Home Technology The world’s first wind farm vessel that stores energy as liquid air

The world’s first wind farm vessel that stores energy as liquid air

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Florida based, Keuka Energy has launched the first floating US
offshore wind farm that has been paired with a Liquid Air energy storage
system. The facility is a 125KW 1:100 prototype version of the design
that company started constructing back in October. The full-scale
version will sport 25MW and is slated for completion for January 2017.
Every wind turbine blade is capable of driving up to 36 individual
components simultaneously and is more efficient per square meter of
swept area when compared with traditional turbine blades. These are
built using recyclable marine grade aluminum and have a service life of
100 years. 
 The design has been based on a semi-open center design –
subsequently reducing the downstream turbulence. This very reason allows
for more units to be installed per square mile. The blades can be
lowered to the ground level for maintenance and repairs if need be and
can be created using locally available materials.
The design also allows to reduce costs thus reducing the capital and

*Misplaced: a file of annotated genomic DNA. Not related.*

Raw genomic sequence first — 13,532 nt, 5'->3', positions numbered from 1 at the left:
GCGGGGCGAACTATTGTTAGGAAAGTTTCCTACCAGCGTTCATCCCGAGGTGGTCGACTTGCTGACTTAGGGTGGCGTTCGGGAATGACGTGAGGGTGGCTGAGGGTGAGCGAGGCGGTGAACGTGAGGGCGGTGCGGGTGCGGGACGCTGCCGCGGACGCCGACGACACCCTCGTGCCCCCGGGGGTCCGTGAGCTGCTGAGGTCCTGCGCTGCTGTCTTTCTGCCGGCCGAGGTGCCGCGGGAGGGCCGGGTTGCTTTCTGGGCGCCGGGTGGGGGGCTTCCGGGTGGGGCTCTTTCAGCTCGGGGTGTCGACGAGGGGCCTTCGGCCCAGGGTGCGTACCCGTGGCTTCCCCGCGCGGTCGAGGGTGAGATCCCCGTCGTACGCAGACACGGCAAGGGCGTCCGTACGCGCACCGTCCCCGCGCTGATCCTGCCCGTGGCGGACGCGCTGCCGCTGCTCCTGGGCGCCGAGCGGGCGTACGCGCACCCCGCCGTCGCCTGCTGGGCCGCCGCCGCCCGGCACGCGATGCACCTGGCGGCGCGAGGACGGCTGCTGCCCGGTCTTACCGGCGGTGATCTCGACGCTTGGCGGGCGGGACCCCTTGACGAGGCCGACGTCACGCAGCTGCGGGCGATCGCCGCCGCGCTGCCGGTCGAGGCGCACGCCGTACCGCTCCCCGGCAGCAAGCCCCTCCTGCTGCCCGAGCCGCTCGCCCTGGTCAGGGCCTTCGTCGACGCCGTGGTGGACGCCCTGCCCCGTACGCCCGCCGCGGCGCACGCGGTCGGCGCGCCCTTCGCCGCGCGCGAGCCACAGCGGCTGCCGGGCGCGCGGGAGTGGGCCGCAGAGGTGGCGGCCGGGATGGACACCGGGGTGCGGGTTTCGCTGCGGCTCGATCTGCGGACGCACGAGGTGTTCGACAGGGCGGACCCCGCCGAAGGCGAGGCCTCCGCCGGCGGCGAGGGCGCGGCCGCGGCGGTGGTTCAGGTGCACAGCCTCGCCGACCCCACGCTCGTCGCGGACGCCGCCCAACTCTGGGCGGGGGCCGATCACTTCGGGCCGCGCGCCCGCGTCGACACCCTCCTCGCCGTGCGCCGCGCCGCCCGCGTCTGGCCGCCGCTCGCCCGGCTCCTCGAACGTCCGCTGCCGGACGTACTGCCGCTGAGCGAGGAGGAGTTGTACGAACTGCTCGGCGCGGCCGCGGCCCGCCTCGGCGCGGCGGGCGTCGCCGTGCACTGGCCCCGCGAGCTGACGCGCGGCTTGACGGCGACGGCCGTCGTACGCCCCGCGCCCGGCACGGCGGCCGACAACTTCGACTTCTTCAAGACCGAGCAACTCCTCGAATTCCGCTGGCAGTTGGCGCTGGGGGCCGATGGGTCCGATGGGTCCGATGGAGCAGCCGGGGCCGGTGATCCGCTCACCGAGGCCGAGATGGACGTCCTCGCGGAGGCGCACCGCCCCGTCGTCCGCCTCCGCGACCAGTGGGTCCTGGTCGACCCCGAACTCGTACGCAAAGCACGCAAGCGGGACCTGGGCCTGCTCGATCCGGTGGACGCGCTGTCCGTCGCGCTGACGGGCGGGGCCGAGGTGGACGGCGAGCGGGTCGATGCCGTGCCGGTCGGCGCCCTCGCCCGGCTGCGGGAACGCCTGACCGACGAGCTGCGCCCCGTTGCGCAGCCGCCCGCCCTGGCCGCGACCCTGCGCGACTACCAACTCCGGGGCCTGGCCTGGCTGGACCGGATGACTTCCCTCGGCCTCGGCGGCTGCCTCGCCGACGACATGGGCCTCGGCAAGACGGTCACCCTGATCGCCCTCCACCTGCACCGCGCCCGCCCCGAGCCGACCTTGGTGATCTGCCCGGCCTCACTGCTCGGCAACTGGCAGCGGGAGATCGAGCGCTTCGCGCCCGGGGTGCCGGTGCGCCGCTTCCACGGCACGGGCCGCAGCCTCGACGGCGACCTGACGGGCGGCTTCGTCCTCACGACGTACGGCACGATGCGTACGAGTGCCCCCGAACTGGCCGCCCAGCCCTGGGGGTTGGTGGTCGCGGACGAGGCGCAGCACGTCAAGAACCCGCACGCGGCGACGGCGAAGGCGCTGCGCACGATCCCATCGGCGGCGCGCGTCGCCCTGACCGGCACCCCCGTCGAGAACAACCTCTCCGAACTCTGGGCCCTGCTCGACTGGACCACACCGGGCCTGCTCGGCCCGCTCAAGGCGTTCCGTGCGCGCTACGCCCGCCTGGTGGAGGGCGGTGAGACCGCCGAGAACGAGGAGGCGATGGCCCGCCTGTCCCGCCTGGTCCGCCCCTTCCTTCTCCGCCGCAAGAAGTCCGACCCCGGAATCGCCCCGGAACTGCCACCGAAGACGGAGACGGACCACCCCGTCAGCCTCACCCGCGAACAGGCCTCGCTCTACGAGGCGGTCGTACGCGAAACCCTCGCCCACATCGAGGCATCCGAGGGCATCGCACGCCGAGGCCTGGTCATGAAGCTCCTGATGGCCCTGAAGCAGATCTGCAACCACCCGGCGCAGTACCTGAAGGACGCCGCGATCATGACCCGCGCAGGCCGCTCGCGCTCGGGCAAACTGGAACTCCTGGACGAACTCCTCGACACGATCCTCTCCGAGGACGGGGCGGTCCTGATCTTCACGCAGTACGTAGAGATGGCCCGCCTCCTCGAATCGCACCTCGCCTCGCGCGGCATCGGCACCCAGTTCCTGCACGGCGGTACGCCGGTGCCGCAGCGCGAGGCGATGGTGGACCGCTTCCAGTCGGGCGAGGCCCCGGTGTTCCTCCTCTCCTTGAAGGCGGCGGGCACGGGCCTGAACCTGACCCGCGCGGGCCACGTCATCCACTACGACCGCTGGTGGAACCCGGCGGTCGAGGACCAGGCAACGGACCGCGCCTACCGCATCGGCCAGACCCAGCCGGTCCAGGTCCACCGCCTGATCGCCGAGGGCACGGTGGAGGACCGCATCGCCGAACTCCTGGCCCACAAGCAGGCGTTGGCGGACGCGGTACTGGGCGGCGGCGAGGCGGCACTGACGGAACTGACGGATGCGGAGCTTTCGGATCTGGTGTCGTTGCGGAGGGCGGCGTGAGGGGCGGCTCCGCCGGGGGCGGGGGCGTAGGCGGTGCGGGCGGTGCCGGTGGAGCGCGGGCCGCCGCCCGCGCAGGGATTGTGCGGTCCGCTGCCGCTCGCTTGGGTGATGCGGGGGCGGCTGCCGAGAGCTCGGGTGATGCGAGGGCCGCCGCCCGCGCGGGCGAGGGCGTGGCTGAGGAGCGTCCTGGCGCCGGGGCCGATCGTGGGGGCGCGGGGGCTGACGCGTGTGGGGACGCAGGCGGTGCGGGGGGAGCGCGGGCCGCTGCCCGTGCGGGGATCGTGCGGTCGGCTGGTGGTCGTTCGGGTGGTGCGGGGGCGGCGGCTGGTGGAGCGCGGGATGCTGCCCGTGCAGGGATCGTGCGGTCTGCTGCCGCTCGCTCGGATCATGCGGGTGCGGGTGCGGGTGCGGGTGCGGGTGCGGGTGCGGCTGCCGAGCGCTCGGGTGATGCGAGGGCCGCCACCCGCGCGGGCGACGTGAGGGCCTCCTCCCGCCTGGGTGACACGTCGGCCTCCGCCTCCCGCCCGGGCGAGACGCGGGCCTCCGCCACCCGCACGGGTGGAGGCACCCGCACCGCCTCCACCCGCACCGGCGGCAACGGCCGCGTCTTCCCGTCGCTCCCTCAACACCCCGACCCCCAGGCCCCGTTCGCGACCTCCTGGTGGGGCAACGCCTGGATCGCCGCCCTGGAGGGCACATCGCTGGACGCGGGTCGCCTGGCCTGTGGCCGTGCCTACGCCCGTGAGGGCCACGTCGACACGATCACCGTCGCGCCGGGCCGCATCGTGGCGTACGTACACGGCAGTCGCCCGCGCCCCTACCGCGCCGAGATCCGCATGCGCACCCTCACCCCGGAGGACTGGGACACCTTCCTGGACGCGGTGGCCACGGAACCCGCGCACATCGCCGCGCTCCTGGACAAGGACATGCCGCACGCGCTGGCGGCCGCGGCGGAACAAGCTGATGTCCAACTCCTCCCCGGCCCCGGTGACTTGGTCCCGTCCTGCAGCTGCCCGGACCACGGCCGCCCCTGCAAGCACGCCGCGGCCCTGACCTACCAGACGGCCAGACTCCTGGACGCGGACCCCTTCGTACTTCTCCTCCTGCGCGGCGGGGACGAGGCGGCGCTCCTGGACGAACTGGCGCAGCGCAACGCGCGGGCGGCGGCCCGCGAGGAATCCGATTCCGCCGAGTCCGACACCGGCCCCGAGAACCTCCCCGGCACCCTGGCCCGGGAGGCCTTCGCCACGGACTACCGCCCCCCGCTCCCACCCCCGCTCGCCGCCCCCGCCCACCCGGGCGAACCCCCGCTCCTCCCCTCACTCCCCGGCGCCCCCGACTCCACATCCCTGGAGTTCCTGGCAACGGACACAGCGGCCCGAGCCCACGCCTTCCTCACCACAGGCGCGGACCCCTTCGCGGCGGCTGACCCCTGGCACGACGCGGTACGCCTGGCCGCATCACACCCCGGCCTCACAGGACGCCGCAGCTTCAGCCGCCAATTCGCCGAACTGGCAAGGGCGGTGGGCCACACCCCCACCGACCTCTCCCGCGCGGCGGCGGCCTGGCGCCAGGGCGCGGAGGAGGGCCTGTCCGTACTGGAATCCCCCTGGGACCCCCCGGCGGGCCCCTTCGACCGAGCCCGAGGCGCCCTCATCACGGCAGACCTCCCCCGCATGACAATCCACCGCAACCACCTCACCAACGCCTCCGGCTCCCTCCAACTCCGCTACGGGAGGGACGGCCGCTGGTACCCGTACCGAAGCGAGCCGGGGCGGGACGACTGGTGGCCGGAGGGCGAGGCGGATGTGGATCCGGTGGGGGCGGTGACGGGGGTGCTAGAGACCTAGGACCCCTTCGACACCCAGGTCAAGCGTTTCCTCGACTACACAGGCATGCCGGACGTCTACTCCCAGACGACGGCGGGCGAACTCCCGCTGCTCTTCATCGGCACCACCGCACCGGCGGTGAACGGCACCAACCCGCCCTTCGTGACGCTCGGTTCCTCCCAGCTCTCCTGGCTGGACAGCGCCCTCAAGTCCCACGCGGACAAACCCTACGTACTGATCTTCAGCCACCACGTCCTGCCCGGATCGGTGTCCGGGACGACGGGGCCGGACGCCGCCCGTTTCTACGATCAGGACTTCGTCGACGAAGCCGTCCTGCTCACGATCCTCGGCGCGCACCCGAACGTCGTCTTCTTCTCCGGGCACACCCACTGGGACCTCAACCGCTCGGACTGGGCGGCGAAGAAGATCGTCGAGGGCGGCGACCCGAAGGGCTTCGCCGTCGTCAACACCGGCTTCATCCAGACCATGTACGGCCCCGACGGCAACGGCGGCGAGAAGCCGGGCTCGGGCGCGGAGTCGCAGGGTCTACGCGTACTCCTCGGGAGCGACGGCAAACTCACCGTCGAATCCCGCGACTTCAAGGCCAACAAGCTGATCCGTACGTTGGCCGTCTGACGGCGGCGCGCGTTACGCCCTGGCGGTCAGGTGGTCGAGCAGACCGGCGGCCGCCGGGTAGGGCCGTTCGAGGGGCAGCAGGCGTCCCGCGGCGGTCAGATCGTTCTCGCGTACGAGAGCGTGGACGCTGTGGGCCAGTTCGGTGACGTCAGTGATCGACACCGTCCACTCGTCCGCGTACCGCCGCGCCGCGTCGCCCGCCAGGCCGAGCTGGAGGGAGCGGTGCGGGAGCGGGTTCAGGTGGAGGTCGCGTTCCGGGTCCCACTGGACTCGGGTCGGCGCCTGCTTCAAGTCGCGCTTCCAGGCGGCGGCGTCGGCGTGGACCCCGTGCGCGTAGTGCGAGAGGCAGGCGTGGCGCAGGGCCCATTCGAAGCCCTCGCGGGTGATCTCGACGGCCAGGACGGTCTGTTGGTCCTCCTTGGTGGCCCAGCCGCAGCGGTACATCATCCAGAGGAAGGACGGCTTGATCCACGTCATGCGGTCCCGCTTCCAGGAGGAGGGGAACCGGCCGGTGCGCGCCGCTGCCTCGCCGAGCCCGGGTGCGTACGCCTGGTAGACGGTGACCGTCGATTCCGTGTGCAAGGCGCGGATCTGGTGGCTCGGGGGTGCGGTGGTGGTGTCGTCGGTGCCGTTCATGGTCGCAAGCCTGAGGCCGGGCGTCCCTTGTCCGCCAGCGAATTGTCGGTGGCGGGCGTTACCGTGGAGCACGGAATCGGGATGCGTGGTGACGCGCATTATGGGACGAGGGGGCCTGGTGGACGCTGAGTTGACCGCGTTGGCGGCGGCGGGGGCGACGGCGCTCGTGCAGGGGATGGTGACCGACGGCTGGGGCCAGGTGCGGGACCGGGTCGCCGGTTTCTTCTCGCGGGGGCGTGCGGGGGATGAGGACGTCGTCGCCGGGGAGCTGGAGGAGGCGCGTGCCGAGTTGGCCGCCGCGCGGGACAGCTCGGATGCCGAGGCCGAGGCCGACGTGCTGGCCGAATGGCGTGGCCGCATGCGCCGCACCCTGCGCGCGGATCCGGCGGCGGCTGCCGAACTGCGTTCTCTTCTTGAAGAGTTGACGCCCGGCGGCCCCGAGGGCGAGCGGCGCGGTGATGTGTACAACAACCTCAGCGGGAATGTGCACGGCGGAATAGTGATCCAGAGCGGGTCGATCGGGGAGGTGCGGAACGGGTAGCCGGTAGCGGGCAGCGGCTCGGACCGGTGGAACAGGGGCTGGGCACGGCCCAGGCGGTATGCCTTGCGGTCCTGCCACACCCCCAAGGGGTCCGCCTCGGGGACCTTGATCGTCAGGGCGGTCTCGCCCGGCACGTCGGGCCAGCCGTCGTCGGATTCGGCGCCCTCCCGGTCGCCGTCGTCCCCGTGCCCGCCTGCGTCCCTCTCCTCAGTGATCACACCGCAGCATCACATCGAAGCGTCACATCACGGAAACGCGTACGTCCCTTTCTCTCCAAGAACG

operations and maintenance (O&M) cost per kilowatt when compared
with three-blade turbine designs. Offshore wind farms are able to get
2-5% higher wind speeds as compared to onshore turbines and thus result
in reducing the cost while being able to generate more electricity.
Keuka’s
design is working in tandem with ‘Liquid Air’ energy storage. What is
Liquid Air energy storage? It is an abundant and zero cost fuel supply
that involves making air move through a liquefaction technology that
cools it down to -196 degrees C. 

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The process requires almost 700 liters
of ambient air for the production of 1 liter of liquid air and this
liquefied air can then be stored in an un-pressurized insulated vessel.
Upon introducing head to the liquid air, it boils and becomes a gas
again. This expansion process can then be used for driving a turbine or
piston engine. Apart from electricity storage, other applications of
liquid air include transportation and recovery of waste heat.
The company has firm belief that its floating wind farms are less
expensive per kilowatt (KW) when compared with traditional wind farms.The design also incorporates an onboard water or oil cooled
substation that can further help reduce costs. These floating wind
turbines can be created in areas that are protected from storms and be
towed to the designated locations at a speed of 10-15 knots.
The
company is very hopeful that its ‘Rimdrive’ system shall be able to
revolutionize the industry while also being able to provide inexpensive
yet reliable wind energy systems that could be deployed in remote
locations as well. It doesn’t require a gearbox and this factor alone
cuts down the cost of 30 years by 25%. Keuka Energy has a 520-acre
research and development facility and for the past three years has been
busy in developing the Rimdrive technology.

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